Blog - Sketching with Hardware

Team 7/8 – The Magic Mashroom

Published on: | Author: Sven Unnewehr | Categories: 2015a, Projects

The Magic Mashroom 

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The Team

Our group consisted of 3 students from the LMU : Sven, a master student in ‘Mensch-Computer-Interaktion’ with Alina and Chris, two bachelor
students in ‘Kunst und Multimedia’. We have been assigned group 7 and 8.

Keyboard hacking

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On the first day our task was the simple keybord hacking. Our goal was to build a controller for the minigame Doodle Jump. We built a two-sided-controller, each side for the moving direction of the avatar (left or right). We used two plates of plastic and connected them to the keyboard circuit board. If you jump the left plate, the avatar in the game moves to the left and viceversa for the right plate.

The Concept

After some Brainstorming, we came to the idea to build the ‘Magic Mashroom’, our Arduino Music Instrument. This Mashroom creates an atmosphere depending on incoming impulses the user chooses. The atmosphere is created by a specific rhytm of music, a flashing light and the rotation of the mashroom. Depending on the different kind of music, the Mashroom creates a suitable athmosphere. If the Music is slow, the rotation e.g. is slow. If the Music has a high-frequented beat, the flashing light of the LED is flashing fast. As a special feature, we built a wind chimes inside the head of the mashroom.

Model Building

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The mashroom head is a plastic bowl laminated with a lot of red and blue sheets formed as diamonds. Our stem is a plywood box, painted white. The stem’s cap is painted green to symbolize the grass. Those two elements are connected with a bar of wood, whose rotation is controled by a motor; so the mashroom’s bowl is able to circulate.

Implementation of the motor


The motor is one of the most important elements of our construction. Being fixed to the stick thus to the dome it is responsible for the whole rotation of the Magic Mashroom. For this reason it was necessary to check the function of the motor right after buying the equipment in order to start the realization of our project without problems. In our case we worked with a motor driver shield which is Ardunio compatible and the easiest way to implement and control a little low-voltage motor. With the help of our wonderful data sheets (DRV8835) we explained ourselves the different connections and their function. On the shield we soldered some headers supplied with the motor driver shield which are supposed to plug it on the original breadboard. Afterwards we matched the appropriate connections with the Arduino pins. Two of the connections are very important: The ENBL pin controls the speed of the motor and the Phase pin controls the motor direction. Some teams (I won‘t tell you names 😉 ) lost precious time asking themselves why the motor doesn‘t work with the software before they understood that they mixed them up. So it is quite useful to check them twice or mark them before coding. With GND and VCC corresponding to GND and 5V on Arduino we connected the Arduino side of the shield with logic power. The right side of the shield is the motor side and is connected to the battery/ motor power and the motor itself.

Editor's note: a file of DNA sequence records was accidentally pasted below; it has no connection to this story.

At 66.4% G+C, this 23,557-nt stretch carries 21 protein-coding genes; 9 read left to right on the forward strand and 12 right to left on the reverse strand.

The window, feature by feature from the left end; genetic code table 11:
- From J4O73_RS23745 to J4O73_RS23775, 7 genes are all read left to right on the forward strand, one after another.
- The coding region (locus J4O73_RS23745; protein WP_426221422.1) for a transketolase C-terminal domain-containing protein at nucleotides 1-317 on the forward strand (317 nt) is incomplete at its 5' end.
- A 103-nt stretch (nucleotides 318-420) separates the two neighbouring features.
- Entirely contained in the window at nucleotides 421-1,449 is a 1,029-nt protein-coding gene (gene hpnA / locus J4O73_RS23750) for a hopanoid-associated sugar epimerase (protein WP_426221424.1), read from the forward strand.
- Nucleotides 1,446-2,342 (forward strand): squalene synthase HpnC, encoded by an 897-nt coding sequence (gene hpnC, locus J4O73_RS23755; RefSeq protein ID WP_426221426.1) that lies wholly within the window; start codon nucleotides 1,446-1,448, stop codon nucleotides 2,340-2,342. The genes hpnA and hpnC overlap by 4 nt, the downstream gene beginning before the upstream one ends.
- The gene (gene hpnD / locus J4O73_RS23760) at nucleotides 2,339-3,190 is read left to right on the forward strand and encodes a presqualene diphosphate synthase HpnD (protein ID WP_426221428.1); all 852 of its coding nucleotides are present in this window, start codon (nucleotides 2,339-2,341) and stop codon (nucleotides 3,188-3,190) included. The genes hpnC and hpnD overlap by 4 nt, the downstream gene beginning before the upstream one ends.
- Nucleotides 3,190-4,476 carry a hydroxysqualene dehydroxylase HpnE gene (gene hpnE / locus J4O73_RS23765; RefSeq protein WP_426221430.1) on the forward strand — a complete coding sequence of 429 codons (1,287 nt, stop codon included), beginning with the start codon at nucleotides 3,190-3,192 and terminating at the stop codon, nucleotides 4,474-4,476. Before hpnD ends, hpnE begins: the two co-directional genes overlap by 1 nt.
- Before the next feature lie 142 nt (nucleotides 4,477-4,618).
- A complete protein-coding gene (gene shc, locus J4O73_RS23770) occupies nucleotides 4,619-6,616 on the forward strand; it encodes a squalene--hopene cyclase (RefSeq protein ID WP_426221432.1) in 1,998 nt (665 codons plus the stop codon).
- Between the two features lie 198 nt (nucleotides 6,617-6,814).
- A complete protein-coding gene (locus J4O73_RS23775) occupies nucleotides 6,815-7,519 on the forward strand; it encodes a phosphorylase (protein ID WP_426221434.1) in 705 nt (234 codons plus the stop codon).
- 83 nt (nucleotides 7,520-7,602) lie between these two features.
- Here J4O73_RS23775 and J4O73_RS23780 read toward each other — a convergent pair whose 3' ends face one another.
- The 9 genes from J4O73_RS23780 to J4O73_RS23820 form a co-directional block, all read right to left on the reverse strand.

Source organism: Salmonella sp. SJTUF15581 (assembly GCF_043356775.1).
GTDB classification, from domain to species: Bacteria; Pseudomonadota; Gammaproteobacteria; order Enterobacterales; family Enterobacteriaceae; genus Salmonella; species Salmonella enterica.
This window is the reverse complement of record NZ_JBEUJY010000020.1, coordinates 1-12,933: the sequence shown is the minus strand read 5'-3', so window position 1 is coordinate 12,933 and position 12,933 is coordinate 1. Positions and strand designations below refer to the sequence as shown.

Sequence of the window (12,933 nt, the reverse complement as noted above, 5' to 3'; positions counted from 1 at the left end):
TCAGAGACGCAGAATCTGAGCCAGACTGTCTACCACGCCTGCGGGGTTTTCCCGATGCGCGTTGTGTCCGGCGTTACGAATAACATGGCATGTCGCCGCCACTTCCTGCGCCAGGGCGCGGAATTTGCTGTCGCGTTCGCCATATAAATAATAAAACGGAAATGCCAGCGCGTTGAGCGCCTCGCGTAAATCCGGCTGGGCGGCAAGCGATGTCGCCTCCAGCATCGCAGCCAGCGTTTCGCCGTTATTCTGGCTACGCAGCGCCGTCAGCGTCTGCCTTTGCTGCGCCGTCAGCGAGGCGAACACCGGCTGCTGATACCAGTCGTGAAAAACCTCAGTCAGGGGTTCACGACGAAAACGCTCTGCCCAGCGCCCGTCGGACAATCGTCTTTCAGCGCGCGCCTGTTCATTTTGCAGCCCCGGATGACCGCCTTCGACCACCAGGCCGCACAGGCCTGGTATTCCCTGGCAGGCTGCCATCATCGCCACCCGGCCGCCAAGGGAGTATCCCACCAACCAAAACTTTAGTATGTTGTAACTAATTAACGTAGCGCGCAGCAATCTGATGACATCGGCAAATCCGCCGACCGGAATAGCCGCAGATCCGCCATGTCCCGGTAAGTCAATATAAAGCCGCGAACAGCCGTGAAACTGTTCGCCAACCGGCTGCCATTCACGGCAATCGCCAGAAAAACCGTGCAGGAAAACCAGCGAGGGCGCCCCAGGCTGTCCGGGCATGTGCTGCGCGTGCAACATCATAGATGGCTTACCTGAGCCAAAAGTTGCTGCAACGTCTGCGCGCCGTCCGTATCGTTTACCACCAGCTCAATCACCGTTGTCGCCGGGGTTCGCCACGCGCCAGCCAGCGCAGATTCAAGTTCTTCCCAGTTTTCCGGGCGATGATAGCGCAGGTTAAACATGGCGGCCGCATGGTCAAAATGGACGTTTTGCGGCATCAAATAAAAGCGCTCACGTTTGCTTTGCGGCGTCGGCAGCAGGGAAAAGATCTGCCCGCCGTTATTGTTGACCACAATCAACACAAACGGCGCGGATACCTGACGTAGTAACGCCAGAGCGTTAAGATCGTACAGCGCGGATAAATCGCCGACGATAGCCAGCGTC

Our choice of LEDs


During the introduction days we directly fell in love with the RGB LEDs. That‘s why we were keen on using them for our Magic Mashroom as well. In our imagination it was perfect: A dancing mushroom which shines in a particular color corresponding to the mood of the melody playing. The mood should be figured out by the pitch level of the notes. In theory no problem but once we arrived in the electrical shop we recognized that our concept wouldn‘t work that way. As we wanted to illuminate a little dome for our mushroom top we were looking for big RGB LEDs and that‘s were we met obstacles. Big RGB LEDs as components are usually not in stock because having an extra cooler makes their setup quite tricky and expensive. A lot of little LEDs which are quite common and less difficult to implement would need a lot of cables which would cost us a lot of time and patience. So we all wanted to evade those kind of situations. At this moment it was obvious that even if we stick to our idea we had to go to plan B. Our alternatives were two little round boards each one 5 voltage with several little LEDs on top. Their light is a warm white light which we considered to be sufficient to illuminate the whole mushroom. Even if this was not our first choice we were quite happy with the light effect once we fixed the two LED boards under the opaque plastic dome.

Implementation of LEDs